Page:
What Sean Manaea Could Bring to the New York Mets in 2024

The New York Mets have added left-handed starter Sean Manaea to bolster their rotation on a two-year, $28 million deal, with an opt-out.

SAN FRANCISCO, CALIFORNIA - SEPTEMBER 27: Sean Manaea #52 of the San Francisco Giants pitches against the San Diego Padres at Oracle Park on September 27, 2023 in San Francisco, California. (Photo by Lachlan Cunningham/Getty Images)

The New York Mets may have finally rounded out their rotation for the 2024 season. After having already signed Luis Severino to a one-year deal, and acquired Adrian Houser via trade, the Mets have added their third starting pitcher to the fold this offseason.

According to multiple reports, the Mets have signed left-handed pitcher Sean Manaea to a two-year deal worth $28 million. The deal includes an opt-out after the first season.

What Are the Mets Getting in Manaea?

Manaea is entering his age-32 season and is coming off a year where he pitched to a 4.44 ERA over 117 2/3 innings pitched with the San Francisco Giants.

While the numbers don’t look great overall, Manaea struggles primarily came in his first eight games, where he pitched to a 7.96 ERA over 26 innings pitched. Manaea pitched to a 3.44 ERA in his final 91 2/3 innings pitched, over 27 appearances.

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Manaea spent a large portion of the season coming out of the Giants bullpen, but returned to the rotation in September to great success. Over four starts, Manaea pitched to a 2.25 ERA, allowing just six earned runs in 24 innings pitched.

This is a real upside play for the Mets, as Manaea could tap into a lot more now that he is going into his second season after working with Driveline.

As outlined in the video above, Driveline identified a lack of torso rotation in Manaea’s delivery and were able to augment his mechanics to get him to utilize his torso more. The result was over 2 MPH gained on his fastball from 2022 to 2023.

In 2022, Manaea sat an average of 91.3 MPH on his fastball. That number jumped to 93.6 MPH, with Manaea suddenly able to top out at 97 MPH. At 6-foot-5, Manaea gets great extension towards the plate over seven feet (7.2 ft). Now living in the mid 90s, Manaea can can attack the zone with more confidence.

The other big addition for Manaea was the implementation of his new sweeper.

In the past, Manaea was primarily using a sinker, change-up and slider as his main offerings, before leaning more into a four-seam fastball instead of the sinker in 2022. This year, Manaea added a sweeper, which gave him a much-slower pitch to change speeds with at 79.6 MPH, compared to his change-up which sat at 96.6 MPH and his slider, which sat at 83.9 MPH.

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Batters hit just .140 against his sweeper, with an expected batting average (xBA) of .161. They slugged just .163 against the pitch with a .211 xSLG. In fact, Manaea allowed just one extra-base hit on his sweeper last season, and it was a double.

His slider on the other hand was hit for a home run on four occasions, as batters hit .284, with a .567 slugging percentage on the pitch. When it comes to run value, his slider was by far his worst pitch, with a run value of -9.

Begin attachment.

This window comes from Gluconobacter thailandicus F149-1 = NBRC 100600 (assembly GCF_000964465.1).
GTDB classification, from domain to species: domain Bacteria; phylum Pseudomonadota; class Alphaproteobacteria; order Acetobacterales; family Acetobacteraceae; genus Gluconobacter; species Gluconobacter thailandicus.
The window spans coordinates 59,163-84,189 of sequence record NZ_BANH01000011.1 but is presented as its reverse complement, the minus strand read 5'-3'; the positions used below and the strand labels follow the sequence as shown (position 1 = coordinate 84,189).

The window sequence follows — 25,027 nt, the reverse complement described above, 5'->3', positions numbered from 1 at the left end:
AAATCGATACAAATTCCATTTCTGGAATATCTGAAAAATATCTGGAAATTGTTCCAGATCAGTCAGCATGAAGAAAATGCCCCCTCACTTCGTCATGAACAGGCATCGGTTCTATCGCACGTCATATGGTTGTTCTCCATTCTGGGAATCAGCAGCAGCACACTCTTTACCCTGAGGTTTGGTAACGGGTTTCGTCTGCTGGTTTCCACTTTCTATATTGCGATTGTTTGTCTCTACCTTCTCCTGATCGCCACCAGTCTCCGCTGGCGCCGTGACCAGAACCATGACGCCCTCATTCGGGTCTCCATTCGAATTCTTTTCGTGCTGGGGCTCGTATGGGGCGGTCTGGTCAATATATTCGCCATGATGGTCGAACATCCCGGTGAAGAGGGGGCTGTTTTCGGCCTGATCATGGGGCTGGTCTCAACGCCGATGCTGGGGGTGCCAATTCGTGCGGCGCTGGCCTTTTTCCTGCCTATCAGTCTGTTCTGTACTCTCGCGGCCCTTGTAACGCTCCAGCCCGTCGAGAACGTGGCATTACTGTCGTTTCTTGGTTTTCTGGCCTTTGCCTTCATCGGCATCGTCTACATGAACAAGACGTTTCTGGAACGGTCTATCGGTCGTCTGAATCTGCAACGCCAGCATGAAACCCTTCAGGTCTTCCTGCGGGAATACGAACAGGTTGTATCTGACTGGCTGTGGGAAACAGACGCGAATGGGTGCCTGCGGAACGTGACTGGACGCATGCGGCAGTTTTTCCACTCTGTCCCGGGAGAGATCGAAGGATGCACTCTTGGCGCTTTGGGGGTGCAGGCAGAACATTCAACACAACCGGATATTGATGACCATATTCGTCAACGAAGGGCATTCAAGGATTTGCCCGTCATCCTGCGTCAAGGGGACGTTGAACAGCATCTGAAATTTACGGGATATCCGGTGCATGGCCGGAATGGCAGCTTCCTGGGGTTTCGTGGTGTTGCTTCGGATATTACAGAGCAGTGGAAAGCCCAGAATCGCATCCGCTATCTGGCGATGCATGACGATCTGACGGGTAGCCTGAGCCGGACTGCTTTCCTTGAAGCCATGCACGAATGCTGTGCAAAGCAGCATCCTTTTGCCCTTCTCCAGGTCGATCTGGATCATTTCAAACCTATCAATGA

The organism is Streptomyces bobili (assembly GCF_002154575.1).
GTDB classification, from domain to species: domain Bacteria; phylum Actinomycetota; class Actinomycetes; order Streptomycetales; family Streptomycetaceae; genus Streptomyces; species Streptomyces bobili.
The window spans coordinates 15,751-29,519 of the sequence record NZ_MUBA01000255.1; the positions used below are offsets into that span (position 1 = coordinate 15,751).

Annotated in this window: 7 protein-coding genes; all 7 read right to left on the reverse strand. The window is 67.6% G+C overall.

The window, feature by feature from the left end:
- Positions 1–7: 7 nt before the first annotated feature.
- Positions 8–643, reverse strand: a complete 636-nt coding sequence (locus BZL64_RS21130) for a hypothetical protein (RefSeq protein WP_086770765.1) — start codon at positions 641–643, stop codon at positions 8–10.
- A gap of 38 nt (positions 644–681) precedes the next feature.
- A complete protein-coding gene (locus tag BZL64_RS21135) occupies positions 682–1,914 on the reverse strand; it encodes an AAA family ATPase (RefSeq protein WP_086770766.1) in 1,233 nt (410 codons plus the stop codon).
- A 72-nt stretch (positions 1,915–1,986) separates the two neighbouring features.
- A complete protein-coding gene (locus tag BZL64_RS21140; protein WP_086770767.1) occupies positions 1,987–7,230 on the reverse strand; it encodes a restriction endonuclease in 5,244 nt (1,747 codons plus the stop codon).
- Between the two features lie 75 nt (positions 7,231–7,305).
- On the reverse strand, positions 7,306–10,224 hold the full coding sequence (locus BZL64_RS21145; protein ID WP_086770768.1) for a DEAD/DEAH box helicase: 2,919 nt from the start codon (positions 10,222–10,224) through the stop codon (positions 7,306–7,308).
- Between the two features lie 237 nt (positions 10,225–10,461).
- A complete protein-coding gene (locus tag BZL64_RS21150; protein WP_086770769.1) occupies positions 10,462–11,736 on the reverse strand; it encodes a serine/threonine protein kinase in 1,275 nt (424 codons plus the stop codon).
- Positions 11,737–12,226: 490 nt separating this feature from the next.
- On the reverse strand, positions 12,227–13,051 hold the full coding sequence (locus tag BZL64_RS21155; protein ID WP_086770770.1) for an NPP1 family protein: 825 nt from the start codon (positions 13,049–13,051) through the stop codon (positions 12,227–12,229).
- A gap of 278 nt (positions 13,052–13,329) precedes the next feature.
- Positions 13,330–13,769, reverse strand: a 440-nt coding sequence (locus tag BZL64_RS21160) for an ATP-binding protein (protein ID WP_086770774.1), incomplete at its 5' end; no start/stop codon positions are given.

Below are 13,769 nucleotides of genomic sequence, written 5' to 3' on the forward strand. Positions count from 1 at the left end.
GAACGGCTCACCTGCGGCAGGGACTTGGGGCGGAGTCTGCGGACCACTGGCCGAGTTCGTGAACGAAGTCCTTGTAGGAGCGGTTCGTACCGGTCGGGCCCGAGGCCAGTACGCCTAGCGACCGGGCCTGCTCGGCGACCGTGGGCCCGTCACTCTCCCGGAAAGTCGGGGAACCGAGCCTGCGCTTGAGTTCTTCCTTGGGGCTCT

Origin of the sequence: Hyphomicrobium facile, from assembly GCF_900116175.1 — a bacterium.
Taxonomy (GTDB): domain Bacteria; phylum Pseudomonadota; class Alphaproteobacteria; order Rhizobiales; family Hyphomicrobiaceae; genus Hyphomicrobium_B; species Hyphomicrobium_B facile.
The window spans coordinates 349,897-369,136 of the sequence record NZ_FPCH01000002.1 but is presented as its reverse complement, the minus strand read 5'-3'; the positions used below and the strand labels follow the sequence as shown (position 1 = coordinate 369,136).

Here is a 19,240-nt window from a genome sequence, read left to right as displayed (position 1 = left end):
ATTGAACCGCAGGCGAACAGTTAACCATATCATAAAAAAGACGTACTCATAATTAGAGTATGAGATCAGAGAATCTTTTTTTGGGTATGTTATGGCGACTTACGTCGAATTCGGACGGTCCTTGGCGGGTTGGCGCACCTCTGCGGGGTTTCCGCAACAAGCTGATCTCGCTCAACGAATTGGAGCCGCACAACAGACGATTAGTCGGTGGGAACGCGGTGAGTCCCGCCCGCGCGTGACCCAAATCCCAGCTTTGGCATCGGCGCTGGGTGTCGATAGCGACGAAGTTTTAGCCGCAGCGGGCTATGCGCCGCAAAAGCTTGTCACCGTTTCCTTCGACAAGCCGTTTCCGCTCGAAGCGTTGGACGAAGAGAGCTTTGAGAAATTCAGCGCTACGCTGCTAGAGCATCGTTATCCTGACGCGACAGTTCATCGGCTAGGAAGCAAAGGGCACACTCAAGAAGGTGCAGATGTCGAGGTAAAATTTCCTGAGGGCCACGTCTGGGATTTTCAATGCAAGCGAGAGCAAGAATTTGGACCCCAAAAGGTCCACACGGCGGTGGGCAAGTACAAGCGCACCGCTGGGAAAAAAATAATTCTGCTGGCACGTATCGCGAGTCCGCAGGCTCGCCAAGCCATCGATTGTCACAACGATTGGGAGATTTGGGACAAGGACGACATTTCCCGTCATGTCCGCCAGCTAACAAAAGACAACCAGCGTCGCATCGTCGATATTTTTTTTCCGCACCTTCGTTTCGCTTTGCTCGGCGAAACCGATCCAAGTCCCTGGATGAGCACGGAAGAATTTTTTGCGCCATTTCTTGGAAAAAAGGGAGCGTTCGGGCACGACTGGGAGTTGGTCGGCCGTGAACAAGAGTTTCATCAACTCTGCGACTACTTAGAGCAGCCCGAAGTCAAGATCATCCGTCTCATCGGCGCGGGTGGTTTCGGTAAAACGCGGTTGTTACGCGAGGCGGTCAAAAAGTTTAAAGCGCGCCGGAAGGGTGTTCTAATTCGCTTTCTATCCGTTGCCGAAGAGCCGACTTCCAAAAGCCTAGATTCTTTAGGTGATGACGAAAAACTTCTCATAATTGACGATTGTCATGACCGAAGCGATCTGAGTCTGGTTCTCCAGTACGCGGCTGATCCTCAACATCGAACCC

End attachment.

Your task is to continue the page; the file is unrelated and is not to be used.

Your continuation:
Meanwhile his sweeper had a positive run value of 3, which gave him three plus pitches when it came to run value with his fastball getting a run value of 6 and his change-up at 4.

Now while all of those numbers would suggest abandoning the slider in favor of his sweeper, from examining the individual game logs of his final four starts, Manaea only threw his sweeper twice, while throwing his slider 54 times.

This was his best run of success of the season as a starter, and it came with him primarily going back to a three-pitch mix of fastball, change-up, slider, with the occasional sweeper or cutter.

Bottom line, the real story with Manaea was that his work with Driveline has his mechanics improved to the point where he is getting the most out of his arsenal. If he comes back with the refined slider he showed down the stretch, along with the addition of his sweeper, there is a real four-pitch mix that can get batters out.

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Are the Mets Done Adding to Their Rotation?

As presently constructed the Mets rotation is as follows: 1. Kodai Senga 2. Jose Quintana 3. Luis Severino 4. Sean Manaea 5. Adrian Houser 6. Tylor Megill.

Outside of that top six on the depth chart, the Mets have Jose Butto and Joey Lucceshi as further depth on the 40-man roster, as well as prospects like Mike Vasil and Christian Scott who are not too far away from making a big league debut.

If the Mets plan to roll with a six-man rotation to protect their ace in Senga, along with a pitcher that comes with great injury risk in Severino, adding another starter could still be on the table.

More likely though, the Mets will let Houser and Megill compete for the fifth spot in the rotation, with the other being used as a swingman who could make spot starts to give guys rest throughout the season.

At this stage, expect the Mets to look towards the relief market to add a set-up man for Edwin Diaz before they would add another starting pitcher. They also could look to add a DH in free agency.